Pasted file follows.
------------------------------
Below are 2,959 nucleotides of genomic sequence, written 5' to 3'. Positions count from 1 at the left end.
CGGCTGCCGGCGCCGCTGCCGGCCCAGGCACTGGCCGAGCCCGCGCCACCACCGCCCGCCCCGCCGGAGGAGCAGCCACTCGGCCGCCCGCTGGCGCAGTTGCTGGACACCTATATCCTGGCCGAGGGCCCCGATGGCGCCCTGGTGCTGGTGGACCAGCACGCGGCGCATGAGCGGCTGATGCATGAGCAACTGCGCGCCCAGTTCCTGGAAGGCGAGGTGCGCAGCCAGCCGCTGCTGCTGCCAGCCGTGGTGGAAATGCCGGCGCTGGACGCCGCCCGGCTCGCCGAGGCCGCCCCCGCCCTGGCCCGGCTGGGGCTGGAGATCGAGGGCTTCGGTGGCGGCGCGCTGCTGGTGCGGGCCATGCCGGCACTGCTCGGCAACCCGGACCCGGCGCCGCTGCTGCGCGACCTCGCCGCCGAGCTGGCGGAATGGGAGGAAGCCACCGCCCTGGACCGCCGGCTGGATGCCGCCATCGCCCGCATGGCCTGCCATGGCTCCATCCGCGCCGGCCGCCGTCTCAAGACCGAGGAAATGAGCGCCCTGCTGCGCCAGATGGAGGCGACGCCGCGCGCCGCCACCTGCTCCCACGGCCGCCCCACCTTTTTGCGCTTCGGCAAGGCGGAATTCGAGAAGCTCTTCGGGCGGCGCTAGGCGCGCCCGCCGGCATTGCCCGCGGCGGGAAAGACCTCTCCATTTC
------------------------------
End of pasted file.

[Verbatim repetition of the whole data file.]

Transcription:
Below are 2,959 nucleotides of genomic sequence, written 5' to 3'. Positions count from 1 at the left end.
CGGCTGCCGGCGCCGCTGCCGGCCCAGGCACTGGCCGAGCCCGCGCCACCACCGCCCGCCCCGCCGGAGGAGCAGCCACTCGGCCGCCCGCTGGCGCAGTTGCTGGACACCTATATCCTGGCCGAGGGCCCCGATGGCGCCCTGGTGCTGGTGGACCAGCACGCGGCGCATGAGCGGCTGATGCATGAGCAACTGCGCGCCCAGTTCCTGGAAGGCGAGGTGCGCAGCCAGCCGCTGCTGCTGCCAGCCGTGGTGGAAATGCCGGCGCTGGACGCCGCCCGGCTCGCCGAGGCCGCCCCCGCCCTGGCCCGGCTGGGGCTGGAGATCGAGGGCTTCGGTGGCGGCGCGCTGCTGGTGCGGGCCATGCCGGCACTGCTCGGCAACCCGGACCCGGCGCCGCTGCTGCGCGACCTCGCCGCCGAGCTGGCGGAATGGGAGGAAGCCACCGCCCTGGACCGCCGGCTGGATGCCGCCATCGCCCGCATGGCCTGCCATGGCTCCATCCGCGCCGGCCGCCGTCTCAAGACCGAGGAAATGAGCGCCCTGCTGCGCCAGATGGAGGCGACGCCGCGCGCCGCCACCTGCTCCCACGGCCGCCCCACCTTTTTGCGCTTCGGCAAGGCGGAATTCGAGAAGCTCTTCGGGCGGCGCTAGGCGCGCCCGCCGGCATTGCCCGCGGCGGGAAAGACCTCTCCATTTC